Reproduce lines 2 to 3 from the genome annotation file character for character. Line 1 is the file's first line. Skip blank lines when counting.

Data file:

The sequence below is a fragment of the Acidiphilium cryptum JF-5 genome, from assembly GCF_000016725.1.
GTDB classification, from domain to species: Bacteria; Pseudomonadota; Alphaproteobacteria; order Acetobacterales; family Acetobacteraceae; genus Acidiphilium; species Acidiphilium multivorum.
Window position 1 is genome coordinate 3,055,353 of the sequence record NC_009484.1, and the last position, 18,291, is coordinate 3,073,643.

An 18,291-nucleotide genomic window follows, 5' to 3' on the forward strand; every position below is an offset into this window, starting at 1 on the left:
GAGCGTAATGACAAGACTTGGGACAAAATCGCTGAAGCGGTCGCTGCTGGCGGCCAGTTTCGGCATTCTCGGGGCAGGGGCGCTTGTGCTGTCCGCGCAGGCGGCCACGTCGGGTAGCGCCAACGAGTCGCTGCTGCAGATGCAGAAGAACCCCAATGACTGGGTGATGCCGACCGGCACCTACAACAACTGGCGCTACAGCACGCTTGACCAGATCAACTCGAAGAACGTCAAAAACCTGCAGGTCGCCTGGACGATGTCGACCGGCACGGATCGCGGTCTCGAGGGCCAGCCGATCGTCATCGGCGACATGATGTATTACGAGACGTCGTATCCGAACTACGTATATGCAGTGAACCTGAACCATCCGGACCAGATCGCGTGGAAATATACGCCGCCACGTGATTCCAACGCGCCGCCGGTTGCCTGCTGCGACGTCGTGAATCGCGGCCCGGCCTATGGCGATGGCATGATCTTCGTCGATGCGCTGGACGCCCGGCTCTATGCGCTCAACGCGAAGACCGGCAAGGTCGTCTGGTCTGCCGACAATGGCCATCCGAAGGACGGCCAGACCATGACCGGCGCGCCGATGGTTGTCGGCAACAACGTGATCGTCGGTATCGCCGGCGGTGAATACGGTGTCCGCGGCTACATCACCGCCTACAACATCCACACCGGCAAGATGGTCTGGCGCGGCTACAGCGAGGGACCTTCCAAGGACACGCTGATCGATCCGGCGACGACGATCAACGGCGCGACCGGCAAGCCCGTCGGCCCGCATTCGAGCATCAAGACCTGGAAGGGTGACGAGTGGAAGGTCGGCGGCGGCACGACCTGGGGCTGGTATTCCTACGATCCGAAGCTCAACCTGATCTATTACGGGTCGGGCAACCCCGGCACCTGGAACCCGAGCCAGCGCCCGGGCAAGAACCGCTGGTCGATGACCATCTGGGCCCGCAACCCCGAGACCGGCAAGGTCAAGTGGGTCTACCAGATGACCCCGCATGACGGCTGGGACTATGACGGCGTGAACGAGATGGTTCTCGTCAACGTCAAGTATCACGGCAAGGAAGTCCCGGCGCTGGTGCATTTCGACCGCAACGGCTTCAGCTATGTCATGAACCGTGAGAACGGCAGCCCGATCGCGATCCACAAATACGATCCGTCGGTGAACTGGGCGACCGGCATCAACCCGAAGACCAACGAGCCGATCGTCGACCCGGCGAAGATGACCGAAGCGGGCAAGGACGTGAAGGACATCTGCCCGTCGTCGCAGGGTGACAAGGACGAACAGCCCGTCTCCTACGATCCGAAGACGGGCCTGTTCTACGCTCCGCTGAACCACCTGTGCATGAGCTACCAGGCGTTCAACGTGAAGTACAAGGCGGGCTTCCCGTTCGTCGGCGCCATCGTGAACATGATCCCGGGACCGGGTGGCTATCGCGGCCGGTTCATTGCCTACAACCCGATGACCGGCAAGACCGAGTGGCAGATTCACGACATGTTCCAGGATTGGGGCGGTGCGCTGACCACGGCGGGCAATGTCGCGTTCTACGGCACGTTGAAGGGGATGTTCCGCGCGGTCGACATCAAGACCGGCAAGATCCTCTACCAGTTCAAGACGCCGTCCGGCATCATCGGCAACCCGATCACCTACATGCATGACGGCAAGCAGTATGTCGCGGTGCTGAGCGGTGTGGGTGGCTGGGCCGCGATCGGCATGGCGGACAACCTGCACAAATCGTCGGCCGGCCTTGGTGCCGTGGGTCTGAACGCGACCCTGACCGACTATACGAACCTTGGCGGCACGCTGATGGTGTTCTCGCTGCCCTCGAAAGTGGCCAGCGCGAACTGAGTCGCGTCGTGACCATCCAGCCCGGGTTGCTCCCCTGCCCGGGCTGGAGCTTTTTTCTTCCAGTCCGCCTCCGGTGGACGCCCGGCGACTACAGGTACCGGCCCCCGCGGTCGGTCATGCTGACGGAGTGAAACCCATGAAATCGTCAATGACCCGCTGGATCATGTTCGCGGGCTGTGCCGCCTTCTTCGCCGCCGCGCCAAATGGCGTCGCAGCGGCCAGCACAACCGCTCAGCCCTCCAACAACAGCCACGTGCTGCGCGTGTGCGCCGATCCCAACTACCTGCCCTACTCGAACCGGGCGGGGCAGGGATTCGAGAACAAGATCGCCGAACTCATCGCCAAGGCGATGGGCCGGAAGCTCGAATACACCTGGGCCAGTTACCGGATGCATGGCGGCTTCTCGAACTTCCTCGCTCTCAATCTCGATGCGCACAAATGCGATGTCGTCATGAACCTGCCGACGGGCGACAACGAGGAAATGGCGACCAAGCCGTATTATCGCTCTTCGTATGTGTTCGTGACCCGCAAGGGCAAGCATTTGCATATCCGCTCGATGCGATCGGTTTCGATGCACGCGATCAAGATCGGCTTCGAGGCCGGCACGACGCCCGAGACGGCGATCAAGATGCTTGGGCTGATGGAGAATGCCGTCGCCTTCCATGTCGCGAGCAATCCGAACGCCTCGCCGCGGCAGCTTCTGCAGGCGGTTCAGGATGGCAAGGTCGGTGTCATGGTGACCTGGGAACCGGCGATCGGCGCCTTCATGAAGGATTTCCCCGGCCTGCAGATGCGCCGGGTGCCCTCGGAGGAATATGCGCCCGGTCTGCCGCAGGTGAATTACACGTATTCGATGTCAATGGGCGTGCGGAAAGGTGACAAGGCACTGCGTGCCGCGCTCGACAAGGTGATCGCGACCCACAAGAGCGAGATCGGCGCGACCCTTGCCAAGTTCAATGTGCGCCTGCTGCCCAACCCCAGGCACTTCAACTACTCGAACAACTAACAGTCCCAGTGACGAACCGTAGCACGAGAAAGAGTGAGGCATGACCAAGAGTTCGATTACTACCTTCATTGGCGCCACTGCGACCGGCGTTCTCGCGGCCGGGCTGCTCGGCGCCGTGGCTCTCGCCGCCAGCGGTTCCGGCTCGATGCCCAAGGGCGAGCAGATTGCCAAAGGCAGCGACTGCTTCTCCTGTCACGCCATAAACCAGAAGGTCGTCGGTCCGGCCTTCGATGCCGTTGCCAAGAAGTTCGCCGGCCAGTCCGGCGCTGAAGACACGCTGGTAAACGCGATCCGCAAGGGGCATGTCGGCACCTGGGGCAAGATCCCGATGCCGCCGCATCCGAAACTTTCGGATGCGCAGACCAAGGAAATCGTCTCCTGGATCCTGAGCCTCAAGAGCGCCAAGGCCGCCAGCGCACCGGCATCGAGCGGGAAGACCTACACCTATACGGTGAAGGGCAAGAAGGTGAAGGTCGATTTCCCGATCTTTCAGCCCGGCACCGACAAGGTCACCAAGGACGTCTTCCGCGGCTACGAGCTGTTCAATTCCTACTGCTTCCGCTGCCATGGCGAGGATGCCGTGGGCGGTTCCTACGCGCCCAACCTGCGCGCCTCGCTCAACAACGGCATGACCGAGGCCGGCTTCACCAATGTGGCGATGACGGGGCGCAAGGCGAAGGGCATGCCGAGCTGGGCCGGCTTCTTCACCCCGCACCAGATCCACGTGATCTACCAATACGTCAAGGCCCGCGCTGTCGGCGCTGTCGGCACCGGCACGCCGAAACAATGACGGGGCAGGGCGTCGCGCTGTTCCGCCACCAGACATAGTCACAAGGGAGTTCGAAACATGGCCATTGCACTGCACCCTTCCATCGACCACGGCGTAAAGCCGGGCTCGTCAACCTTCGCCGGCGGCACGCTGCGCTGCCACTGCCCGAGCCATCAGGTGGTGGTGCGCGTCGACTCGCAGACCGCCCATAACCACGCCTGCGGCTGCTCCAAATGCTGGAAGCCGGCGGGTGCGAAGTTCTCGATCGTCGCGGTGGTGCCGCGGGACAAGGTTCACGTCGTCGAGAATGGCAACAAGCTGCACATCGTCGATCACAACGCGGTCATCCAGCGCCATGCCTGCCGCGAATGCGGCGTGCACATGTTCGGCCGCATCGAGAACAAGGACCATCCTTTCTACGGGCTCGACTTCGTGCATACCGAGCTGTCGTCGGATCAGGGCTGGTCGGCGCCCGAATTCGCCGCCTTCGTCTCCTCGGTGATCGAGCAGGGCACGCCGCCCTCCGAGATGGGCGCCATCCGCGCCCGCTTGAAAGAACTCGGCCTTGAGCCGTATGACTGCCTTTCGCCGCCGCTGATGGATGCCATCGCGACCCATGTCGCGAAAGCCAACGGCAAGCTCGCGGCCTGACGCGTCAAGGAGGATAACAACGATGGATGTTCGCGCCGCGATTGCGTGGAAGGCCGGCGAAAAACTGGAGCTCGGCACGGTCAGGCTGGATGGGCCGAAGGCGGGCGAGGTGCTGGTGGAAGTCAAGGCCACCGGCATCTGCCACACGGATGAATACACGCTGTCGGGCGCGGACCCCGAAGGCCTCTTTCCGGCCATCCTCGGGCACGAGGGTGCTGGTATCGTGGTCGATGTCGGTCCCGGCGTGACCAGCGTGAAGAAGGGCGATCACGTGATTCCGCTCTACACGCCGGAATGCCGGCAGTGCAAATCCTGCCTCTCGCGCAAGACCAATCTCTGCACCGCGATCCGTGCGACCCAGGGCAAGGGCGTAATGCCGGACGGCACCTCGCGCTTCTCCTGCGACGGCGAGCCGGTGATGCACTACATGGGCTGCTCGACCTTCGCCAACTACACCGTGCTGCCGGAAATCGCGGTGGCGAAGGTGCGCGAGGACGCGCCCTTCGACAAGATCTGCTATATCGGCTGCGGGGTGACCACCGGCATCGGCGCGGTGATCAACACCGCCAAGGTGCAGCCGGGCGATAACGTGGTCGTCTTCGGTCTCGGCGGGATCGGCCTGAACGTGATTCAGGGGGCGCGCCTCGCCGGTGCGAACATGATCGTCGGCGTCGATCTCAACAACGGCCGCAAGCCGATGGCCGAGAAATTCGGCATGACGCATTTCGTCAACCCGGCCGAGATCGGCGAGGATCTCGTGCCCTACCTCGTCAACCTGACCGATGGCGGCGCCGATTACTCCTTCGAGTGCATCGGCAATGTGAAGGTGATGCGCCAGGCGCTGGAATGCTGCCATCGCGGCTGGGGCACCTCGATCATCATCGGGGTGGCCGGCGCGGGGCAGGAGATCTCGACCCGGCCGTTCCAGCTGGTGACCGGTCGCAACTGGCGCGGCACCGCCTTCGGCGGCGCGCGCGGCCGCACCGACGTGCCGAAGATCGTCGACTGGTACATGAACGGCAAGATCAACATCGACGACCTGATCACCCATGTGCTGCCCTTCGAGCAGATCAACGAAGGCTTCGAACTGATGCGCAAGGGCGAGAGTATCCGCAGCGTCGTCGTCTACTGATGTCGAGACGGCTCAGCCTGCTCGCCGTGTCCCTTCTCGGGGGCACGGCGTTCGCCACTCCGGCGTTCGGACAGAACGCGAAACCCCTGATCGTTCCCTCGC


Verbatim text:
GTDB classification, from domain to species: Bacteria; Pseudomonadota; Alphaproteobacteria; order Acetobacterales; family Acetobacteraceae; genus Acidiphilium; species Acidiphilium multivorum.
Window position 1 is genome coordinate 3,055,353 of the sequence record NC_009484.1, and the last position, 18,291, is coordinate 3,073,643.